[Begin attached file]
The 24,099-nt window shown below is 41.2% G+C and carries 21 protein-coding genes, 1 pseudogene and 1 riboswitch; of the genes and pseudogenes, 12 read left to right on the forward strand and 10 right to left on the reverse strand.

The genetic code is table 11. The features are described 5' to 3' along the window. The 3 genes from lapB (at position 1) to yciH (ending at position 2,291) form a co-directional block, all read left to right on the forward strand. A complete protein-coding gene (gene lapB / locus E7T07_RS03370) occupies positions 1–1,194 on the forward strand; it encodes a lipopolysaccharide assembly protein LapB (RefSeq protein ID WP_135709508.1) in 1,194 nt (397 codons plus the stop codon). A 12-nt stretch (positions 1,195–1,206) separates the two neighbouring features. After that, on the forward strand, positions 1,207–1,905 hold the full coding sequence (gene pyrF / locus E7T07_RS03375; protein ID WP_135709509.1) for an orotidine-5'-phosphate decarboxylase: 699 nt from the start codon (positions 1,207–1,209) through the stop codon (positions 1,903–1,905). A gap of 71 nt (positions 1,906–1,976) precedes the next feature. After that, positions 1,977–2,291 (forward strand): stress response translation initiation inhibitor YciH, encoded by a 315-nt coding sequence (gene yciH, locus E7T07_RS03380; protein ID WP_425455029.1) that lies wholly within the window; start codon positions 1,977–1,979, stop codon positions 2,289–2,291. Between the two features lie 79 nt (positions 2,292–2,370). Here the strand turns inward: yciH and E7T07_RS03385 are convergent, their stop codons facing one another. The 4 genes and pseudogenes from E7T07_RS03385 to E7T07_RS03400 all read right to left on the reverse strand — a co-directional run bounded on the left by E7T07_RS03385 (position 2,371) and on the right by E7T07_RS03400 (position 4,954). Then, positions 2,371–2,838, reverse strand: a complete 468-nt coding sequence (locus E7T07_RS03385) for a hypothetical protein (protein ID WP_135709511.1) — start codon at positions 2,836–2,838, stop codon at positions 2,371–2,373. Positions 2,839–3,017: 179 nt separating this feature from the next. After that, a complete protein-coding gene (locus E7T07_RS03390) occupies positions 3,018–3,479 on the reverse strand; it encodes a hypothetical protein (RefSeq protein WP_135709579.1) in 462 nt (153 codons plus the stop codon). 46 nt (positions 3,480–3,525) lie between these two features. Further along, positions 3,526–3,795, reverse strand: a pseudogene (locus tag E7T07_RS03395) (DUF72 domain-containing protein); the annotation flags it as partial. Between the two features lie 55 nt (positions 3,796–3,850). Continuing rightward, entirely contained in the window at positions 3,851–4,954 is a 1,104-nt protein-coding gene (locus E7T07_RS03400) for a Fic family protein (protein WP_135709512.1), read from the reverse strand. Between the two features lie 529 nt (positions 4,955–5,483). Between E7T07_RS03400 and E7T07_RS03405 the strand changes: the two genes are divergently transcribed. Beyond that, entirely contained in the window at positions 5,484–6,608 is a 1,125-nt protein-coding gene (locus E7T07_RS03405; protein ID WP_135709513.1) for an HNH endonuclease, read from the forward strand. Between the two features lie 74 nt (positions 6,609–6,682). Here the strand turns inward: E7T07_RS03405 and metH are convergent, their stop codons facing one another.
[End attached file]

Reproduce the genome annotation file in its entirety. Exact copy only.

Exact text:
The 24,099-nt window shown below is 41.2% G+C and carries 21 protein-coding genes, 1 pseudogene and 1 riboswitch; of the genes and pseudogenes, 12 read left to right on the forward strand and 10 right to left on the reverse strand.

The genetic code is table 11. The features are described 5' to 3' along the window. The 3 genes from lapB (at position 1) to yciH (ending at position 2,291) form a co-directional block, all read left to right on the forward strand. A complete protein-coding gene (gene lapB / locus E7T07_RS03370) occupies positions 1–1,194 on the forward strand; it encodes a lipopolysaccharide assembly protein LapB (RefSeq protein ID WP_135709508.1) in 1,194 nt (397 codons plus the stop codon). A 12-nt stretch (positions 1,195–1,206) separates the two neighbouring features. After that, on the forward strand, positions 1,207–1,905 hold the full coding sequence (gene pyrF / locus E7T07_RS03375; protein ID WP_135709509.1) for an orotidine-5'-phosphate decarboxylase: 699 nt from the start codon (positions 1,207–1,209) through the stop codon (positions 1,903–1,905). A gap of 71 nt (positions 1,906–1,976) precedes the next feature. After that, positions 1,977–2,291 (forward strand): stress response translation initiation inhibitor YciH, encoded by a 315-nt coding sequence (gene yciH, locus E7T07_RS03380; protein ID WP_425455029.1) that lies wholly within the window; start codon positions 1,977–1,979, stop codon positions 2,289–2,291. Between the two features lie 79 nt (positions 2,292–2,370). Here the strand turns inward: yciH and E7T07_RS03385 are convergent, their stop codons facing one another. The 4 genes and pseudogenes from E7T07_RS03385 to E7T07_RS03400 all read right to left on the reverse strand — a co-directional run bounded on the left by E7T07_RS03385 (position 2,371) and on the right by E7T07_RS03400 (position 4,954). Then, positions 2,371–2,838, reverse strand: a complete 468-nt coding sequence (locus E7T07_RS03385) for a hypothetical protein (protein ID WP_135709511.1) — start codon at positions 2,836–2,838, stop codon at positions 2,371–2,373. Positions 2,839–3,017: 179 nt separating this feature from the next. After that, a complete protein-coding gene (locus E7T07_RS03390) occupies positions 3,018–3,479 on the reverse strand; it encodes a hypothetical protein (RefSeq protein WP_135709579.1) in 462 nt (153 codons plus the stop codon). 46 nt (positions 3,480–3,525) lie between these two features. Further along, positions 3,526–3,795, reverse strand: a pseudogene (locus tag E7T07_RS03395) (DUF72 domain-containing protein); the annotation flags it as partial. Between the two features lie 55 nt (positions 3,796–3,850). Continuing rightward, entirely contained in the window at positions 3,851–4,954 is a 1,104-nt protein-coding gene (locus E7T07_RS03400) for a Fic family protein (protein WP_135709512.1), read from the reverse strand. Between the two features lie 529 nt (positions 4,955–5,483). Between E7T07_RS03400 and E7T07_RS03405 the strand changes: the two genes are divergently transcribed. Beyond that, entirely contained in the window at positions 5,484–6,608 is a 1,125-nt protein-coding gene (locus E7T07_RS03405; protein ID WP_135709513.1) for an HNH endonuclease, read from the forward strand. Between the two features lie 74 nt (positions 6,609–6,682). Here the strand turns inward: E7T07_RS03405 and metH are convergent, their stop codons facing one another.